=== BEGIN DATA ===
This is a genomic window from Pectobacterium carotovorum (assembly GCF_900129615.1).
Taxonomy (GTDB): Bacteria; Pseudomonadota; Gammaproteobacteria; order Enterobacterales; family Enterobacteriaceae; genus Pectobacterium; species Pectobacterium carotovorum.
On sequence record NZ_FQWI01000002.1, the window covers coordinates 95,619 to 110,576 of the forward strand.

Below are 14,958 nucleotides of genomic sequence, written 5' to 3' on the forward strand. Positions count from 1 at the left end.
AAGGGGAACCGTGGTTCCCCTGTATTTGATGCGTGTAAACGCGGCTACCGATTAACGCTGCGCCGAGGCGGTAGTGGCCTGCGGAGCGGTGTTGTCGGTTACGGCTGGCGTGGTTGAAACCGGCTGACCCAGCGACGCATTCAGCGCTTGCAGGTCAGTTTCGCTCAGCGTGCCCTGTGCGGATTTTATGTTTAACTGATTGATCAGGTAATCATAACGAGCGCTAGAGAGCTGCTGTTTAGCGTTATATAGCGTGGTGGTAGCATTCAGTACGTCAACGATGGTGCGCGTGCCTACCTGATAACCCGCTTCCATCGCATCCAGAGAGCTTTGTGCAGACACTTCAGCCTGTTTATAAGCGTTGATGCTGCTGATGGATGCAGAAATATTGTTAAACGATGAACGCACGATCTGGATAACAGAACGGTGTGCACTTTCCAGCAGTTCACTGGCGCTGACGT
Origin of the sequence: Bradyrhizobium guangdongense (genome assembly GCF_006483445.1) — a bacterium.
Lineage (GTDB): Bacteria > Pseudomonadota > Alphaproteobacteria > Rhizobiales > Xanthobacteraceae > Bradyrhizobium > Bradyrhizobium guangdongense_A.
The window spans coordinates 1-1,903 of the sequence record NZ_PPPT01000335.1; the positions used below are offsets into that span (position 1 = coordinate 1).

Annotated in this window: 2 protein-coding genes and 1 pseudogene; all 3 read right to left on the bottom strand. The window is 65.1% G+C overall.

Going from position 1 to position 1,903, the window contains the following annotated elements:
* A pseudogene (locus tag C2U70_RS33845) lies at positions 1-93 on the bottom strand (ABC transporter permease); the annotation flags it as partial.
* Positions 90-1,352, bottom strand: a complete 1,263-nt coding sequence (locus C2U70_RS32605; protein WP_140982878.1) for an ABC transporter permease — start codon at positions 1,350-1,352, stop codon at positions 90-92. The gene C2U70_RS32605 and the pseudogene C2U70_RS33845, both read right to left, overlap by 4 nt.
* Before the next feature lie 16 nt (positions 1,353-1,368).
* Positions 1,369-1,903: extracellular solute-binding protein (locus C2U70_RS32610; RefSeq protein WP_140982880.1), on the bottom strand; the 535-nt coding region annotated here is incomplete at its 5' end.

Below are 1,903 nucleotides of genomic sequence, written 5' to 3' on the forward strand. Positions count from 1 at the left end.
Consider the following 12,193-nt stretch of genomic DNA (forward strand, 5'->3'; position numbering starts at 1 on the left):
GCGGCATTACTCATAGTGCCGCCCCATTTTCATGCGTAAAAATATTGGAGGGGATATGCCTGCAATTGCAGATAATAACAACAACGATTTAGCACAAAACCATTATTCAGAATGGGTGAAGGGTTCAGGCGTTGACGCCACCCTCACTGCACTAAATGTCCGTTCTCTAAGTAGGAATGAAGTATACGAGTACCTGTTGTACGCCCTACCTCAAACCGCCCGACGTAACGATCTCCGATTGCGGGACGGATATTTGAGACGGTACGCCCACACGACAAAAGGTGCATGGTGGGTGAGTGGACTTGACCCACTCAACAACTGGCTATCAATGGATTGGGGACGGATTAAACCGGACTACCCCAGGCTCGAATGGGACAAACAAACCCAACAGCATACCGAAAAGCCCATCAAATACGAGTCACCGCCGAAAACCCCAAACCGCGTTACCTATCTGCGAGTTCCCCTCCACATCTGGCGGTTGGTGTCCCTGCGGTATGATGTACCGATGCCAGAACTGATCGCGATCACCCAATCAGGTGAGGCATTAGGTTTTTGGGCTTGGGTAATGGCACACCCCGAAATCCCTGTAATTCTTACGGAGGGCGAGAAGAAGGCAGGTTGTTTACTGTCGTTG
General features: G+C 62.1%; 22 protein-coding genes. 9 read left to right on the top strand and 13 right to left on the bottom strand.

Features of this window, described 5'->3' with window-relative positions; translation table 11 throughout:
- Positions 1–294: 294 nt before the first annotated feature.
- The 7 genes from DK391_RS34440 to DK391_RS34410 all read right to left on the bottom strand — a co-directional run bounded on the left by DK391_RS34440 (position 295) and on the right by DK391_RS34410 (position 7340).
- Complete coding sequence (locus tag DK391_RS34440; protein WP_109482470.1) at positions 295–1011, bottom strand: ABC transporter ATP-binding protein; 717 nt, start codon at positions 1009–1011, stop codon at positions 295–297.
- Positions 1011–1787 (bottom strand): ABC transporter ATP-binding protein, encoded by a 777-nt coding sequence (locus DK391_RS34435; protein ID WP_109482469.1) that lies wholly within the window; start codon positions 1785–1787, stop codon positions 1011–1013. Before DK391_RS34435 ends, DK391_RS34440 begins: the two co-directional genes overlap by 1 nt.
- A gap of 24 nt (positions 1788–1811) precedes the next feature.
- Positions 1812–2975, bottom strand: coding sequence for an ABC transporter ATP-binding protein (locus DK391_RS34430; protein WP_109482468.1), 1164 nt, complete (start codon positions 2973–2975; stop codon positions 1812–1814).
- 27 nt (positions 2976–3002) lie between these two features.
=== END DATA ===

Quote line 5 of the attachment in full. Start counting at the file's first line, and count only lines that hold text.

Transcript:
AAGGGGAACCGTGGTTCCCCTGTATTTGATGCGTGTAAACGCGGCTACCGATTAACGCTGCGCCGAGGCGGTAGTGGCCTGCGGAGCGGTGTTGTCGGTTACGGCTGGCGTGGTTGAAACCGGCTGACCCAGCGACGCATTCAGCGCTTGCAGGTCAGTTTCGCTCAGCGTGCCCTGTGCGGATTTTATGTTTAACTGATTGATCAGGTAATCATAACGAGCGCTAGAGAGCTGCTGTTTAGCGTTATATAGCGTGGTGGTAGCATTCAGTACGTCAACGATGGTGCGCGTGCCTACCTGATAACCCGCTTCCATCGCATCCAGAGAGCTTTGTGCAGACACTTCAGCCTGTTTATAAGCGTTGATGCTGCTGATGGATGCAGAAATATTGTTAAACGATGAACGCACGATCTGGATAACAGAACGGTGTGCACTTTCCAGCAGTTCACTGGCGCTGACGT